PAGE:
Bosch deploys a sensor system to the International Space Station using machine learning.


In May 2019, Bosch North America and Astrobotic Technology Inc. established a research collaboration to launch experimental sensor technology to the International Space Station (ISS).

Bosch’s SoundSee technology is a deep audio analytics capability that analyses information contained in produced noises using a proprietary array of microphones and machine learning.

SoundSee’s analytics will look at whether audio data from equipment can be learned and comprehended using modern software and used to improve the ISS’s operations.

Dr. Samarjit Das, principal researcher and SoundSee project lead at Bosch’s Research and Technology Center in Pittsburgh, explained, “Machines, such as motors and pumps, create noise characteristics while they run.”

“Our SoundSee AI (artificial intelligence) system analyses these small acoustic indications and determines whether a machine or even a single component of a machine, requires repair or replacement using machine learning.”

NASA’s Astrobee Robot, an autonomous free-flying vehicle capable of traveling across the International Space Station, will carry the SoundSee payload. The Astrobee team at NASA’s Ames Research Center has also assisted with ground testing.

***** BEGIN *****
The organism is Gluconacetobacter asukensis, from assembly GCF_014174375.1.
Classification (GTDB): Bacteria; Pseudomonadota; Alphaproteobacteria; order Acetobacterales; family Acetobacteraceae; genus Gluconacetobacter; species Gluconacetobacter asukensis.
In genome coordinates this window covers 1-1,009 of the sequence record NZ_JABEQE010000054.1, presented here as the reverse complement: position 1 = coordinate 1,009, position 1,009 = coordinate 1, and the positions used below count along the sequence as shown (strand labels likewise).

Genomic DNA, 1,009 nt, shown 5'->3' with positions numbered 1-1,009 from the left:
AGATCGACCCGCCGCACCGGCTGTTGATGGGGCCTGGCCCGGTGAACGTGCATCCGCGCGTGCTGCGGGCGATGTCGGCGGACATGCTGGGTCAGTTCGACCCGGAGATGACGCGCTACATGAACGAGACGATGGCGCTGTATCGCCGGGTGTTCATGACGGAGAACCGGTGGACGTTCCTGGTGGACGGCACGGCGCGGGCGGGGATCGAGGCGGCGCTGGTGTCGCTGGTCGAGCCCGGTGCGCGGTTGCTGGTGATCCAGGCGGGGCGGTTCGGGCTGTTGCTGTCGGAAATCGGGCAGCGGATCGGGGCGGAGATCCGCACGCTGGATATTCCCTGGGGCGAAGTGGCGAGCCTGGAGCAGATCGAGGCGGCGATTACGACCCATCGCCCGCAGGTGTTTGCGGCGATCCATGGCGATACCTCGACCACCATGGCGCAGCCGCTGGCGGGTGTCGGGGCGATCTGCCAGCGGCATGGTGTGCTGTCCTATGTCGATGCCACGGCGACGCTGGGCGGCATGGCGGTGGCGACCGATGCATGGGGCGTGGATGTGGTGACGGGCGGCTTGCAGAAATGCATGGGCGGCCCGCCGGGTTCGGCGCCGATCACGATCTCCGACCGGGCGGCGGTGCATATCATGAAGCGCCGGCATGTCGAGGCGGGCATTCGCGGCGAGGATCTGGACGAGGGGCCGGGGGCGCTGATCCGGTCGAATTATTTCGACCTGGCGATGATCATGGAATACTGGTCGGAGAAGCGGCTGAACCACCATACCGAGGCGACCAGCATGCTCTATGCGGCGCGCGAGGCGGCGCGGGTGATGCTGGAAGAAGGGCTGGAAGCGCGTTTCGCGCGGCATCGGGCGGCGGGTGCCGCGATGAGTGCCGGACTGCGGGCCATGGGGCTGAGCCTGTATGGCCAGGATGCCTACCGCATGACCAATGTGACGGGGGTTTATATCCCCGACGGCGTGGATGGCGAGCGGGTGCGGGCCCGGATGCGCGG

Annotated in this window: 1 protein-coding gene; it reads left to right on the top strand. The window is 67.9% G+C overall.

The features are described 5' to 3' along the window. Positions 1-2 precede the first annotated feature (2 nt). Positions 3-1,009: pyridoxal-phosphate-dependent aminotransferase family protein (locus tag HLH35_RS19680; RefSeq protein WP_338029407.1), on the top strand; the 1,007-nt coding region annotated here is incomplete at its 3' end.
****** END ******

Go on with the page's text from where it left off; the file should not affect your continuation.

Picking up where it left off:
Dr. Andrew Horchler, Astrobotic research scientist and head of Future Missions and Technology, said, “NASA support has proven vital.” “They offered input and needs that assisted us in developing our operational plans and understanding the challenges of transporting a hardware payload to the International Space Station.”

Researchers will collect data on the ISS and send it down to Earth for Bosch to analyze. The team hopes to upgrade the software or modify operational routines as the research proceeds to improve data collection results.

“We should be able to obtain insights into the state of the space station with this data,” said Jon Macoskey, a Bosch research engineer intern. “Our long-term goal is to demonstrate that we can detect anomalies in the station’s operation and relay that information to the crew or ground control.”

The research has the potential to be used in a variety of terrestrial applications as well as other crewed spacecraft, such as trips to the Moon and Mars.

Dr. Joseph Szurley, a Bosch research scientist on the project, said, “Bosch has been interested in employing audio analytics to monitor essential machines and equipment, such as car engines or HVAC systems, for some time.”

“The ISS will allow us to investigate how these strategies may be used to even more difficult and unusual situations.”


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